Now, her group is flourishing. Over the summer, it trained 28 nurses at UCI Medical Center to give hand, neck, shoulder and foot massages to consenting patients, and in the new year will start sending therapists to USC Norris Comprehensive Cancer Center.
Greet the Day has four paid therapists working in four hospitals in Orange and Los Angeles counties, 15 interns and 36 volunteer therapists who spend time at infusion centers.
It doubled its revenue to $45,153 in 2012, according to its most recent tax filing, thanks to increasing donations and grants, and nearly doubled it again last year, Mason said. For 2014, its volunteers and staffers had massaged 1,308 patients as of mid-November, more than in any other year.
“I would say this year we had a great year,” Mason said.
Leffler, a certified massage therapist, describes herself as a “deep massage person” who kneads athletic types in her Hollywood practice.
Six years ago, cancer killed a close friend; five weeks later, it took her uncle’s life. She had massaged their hands and feet, avoiding other parts of their bodies because she knew very little about how to do it safely – it was not part of her training at massage school in the early 2000s.
In mid-October, when Leffler’s 77-year-old mother was diagnosed with cancer in a salivary gland, Leffler said, “It was like OK, now it’s struck under my roof. And so that really motivated me.”
It motivated her to enroll in an oncology massage course, and when she searched online for training courses, Greet the Day was one of the first hits. So for $450, Leffler enrolled in the group’s Institute of Integrative Oncology.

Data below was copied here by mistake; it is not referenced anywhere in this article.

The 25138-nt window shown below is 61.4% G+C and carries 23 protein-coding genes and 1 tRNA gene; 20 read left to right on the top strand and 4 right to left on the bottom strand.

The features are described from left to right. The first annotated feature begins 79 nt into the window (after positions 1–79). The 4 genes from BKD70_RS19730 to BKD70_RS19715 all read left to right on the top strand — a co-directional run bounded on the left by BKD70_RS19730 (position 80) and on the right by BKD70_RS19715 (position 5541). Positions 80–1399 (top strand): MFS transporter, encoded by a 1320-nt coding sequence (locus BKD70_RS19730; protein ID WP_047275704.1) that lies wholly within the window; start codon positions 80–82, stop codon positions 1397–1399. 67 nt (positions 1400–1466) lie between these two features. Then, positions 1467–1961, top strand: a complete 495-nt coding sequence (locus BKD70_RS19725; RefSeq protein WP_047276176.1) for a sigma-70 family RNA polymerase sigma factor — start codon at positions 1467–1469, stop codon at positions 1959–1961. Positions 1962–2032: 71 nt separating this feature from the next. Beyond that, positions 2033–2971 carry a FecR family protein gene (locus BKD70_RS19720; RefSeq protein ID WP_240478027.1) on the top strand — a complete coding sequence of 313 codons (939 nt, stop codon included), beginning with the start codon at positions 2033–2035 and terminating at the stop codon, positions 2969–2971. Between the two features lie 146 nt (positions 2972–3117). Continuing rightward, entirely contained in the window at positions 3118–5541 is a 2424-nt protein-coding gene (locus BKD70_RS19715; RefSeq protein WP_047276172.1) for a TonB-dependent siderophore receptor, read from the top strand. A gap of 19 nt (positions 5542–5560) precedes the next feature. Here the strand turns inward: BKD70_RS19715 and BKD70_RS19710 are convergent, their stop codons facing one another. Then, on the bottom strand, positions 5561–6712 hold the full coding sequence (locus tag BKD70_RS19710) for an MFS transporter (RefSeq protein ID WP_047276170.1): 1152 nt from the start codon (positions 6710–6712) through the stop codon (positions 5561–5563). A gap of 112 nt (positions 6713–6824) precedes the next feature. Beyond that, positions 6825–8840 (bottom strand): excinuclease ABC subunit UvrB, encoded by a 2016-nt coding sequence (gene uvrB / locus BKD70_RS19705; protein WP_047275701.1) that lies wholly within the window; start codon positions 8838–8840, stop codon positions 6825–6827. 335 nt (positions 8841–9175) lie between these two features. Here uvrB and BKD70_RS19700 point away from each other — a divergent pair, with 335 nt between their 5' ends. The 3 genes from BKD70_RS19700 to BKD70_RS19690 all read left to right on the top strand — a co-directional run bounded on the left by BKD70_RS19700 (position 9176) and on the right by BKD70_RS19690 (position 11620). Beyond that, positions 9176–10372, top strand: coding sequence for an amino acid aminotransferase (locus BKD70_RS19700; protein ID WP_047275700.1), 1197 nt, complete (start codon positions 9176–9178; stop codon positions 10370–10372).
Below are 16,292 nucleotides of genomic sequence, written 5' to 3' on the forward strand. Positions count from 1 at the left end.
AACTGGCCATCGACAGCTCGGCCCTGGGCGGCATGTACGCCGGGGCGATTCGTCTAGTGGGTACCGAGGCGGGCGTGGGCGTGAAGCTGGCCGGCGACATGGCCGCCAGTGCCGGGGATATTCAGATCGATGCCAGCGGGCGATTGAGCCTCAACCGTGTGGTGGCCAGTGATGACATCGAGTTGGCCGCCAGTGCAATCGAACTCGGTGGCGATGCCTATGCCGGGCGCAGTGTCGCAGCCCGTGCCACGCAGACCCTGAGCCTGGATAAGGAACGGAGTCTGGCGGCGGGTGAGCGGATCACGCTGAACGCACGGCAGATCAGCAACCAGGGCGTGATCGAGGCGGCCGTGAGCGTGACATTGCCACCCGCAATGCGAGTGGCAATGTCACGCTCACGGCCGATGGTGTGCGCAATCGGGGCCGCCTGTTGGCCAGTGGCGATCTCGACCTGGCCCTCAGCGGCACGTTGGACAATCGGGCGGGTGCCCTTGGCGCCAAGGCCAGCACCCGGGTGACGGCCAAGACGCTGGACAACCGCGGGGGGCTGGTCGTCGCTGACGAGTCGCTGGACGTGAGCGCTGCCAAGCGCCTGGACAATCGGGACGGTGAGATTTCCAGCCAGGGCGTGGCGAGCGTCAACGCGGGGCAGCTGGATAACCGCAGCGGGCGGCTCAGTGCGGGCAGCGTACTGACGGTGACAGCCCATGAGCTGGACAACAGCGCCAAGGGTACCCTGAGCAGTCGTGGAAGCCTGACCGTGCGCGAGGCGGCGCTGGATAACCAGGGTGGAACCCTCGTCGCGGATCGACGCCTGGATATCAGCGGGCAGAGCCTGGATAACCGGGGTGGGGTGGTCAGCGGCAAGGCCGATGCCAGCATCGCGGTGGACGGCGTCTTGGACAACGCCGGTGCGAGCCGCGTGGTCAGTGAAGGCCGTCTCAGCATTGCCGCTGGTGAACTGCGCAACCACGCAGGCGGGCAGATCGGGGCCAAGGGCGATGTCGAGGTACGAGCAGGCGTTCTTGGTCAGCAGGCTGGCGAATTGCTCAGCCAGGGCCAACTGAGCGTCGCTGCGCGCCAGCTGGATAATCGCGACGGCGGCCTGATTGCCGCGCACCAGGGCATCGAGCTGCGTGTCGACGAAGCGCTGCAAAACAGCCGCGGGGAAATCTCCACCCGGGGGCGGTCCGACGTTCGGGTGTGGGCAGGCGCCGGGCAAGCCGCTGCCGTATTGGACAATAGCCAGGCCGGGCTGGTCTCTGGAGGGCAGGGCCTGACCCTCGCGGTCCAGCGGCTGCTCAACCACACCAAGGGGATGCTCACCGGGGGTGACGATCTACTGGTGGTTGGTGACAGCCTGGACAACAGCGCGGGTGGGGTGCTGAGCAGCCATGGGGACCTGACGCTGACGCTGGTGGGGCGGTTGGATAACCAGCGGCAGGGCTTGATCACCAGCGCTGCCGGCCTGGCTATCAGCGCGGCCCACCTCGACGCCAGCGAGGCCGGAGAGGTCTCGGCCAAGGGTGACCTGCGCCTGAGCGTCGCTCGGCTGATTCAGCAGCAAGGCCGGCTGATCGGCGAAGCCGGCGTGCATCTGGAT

During the three-day workshop in November, along with a dozen other therapists and one nurse, Leffler reviewed clinical research and learned how to position bodies and which areas to avoid, including near the cancer site and spots affected by medical devices.
The two most important lessons: modifying the direction of stroke if a patient has lymph node or vital organ involvement, and adjusting pressure to prevent bruising, bleeding and inflammatory response and to protect bone integrity. Sometimes, du Rand Kelly said, the touch is comparable to picking a perfectly ripe avocado; other times it’s so light it’s a “weightless” application of lotion.
“There are times and there are places where one can work with a little more pressure, but it’s a question of knowing when; that’s why we have the training,” she said.
Pressure and speed could fatigue patients, but it could also cause blood cell counts to lower and lead to blood clots and nausea.
“If we use a pressure which is overly deep, it will trigger an inflammatory response,” du Rand Kelly said. “When that happens, our white cells, which are already working overly hard and in short supply, have to move in.”
The course culminated with the hands-on clinic, giving students the opportunity to massage patients who had volunteered with permission from their doctors.
“I feel like every cell in my body is very happy,” said Paula Vincent, 56, of San Pedro, who has breast cancer. “The dichotomy of being pumped with toxic chemicals and having someone touch you in a gentle healing way, it balances out the experience of having the chemo so often.”
Before massaging Gratz, Leffler asked questions about her tumor site, treatment history, medical devices and medications.
As soon as she touched Gratz’s head, Leffler said, the emotions of losing her friend and uncle came rushing back to her. She started thinking of her mother, too.
“What I discovered is that ultimately it’s really about focusing all of your attention on a human being, which massage always is, but the end result is different: Make someone feel better, give them the opportunity to escape,” Leffler said.